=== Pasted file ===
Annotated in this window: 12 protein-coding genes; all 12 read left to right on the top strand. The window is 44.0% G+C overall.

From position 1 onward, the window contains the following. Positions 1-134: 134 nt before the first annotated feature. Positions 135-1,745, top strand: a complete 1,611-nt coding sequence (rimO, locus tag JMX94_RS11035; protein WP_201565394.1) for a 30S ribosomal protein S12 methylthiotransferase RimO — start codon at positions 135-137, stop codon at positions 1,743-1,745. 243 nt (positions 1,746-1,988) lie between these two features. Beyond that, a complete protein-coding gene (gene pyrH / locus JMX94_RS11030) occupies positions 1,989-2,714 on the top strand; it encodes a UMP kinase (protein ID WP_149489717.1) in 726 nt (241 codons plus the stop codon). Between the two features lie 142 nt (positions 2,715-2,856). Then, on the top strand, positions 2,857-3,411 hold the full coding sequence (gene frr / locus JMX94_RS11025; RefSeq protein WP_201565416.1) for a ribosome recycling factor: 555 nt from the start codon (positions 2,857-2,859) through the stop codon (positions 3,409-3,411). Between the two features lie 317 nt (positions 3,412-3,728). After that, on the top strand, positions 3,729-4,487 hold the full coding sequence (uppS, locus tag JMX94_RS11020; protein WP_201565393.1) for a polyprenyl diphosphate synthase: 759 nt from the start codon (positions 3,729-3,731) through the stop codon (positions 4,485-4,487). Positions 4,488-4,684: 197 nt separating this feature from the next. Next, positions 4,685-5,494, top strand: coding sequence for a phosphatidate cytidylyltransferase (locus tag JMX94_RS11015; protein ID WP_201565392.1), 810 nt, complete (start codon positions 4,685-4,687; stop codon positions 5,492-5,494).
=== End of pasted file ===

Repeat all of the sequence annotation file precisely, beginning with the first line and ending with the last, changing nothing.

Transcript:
Annotated in this window: 12 protein-coding genes; all 12 read left to right on the top strand. The window is 44.0% G+C overall.

From position 1 onward, the window contains the following. Positions 1-134: 134 nt before the first annotated feature. Positions 135-1,745, top strand: a complete 1,611-nt coding sequence (rimO, locus tag JMX94_RS11035; protein WP_201565394.1) for a 30S ribosomal protein S12 methylthiotransferase RimO — start codon at positions 135-137, stop codon at positions 1,743-1,745. 243 nt (positions 1,746-1,988) lie between these two features. Beyond that, a complete protein-coding gene (gene pyrH / locus JMX94_RS11030) occupies positions 1,989-2,714 on the top strand; it encodes a UMP kinase (protein ID WP_149489717.1) in 726 nt (241 codons plus the stop codon). Between the two features lie 142 nt (positions 2,715-2,856). Then, on the top strand, positions 2,857-3,411 hold the full coding sequence (gene frr / locus JMX94_RS11025; RefSeq protein WP_201565416.1) for a ribosome recycling factor: 555 nt from the start codon (positions 2,857-2,859) through the stop codon (positions 3,409-3,411). Between the two features lie 317 nt (positions 3,412-3,728). After that, on the top strand, positions 3,729-4,487 hold the full coding sequence (uppS, locus tag JMX94_RS11020; protein WP_201565393.1) for a polyprenyl diphosphate synthase: 759 nt from the start codon (positions 3,729-3,731) through the stop codon (positions 4,485-4,487). Positions 4,488-4,684: 197 nt separating this feature from the next. Next, positions 4,685-5,494, top strand: coding sequence for a phosphatidate cytidylyltransferase (locus tag JMX94_RS11015; protein ID WP_201565392.1), 810 nt, complete (start codon positions 4,685-4,687; stop codon positions 5,492-5,494).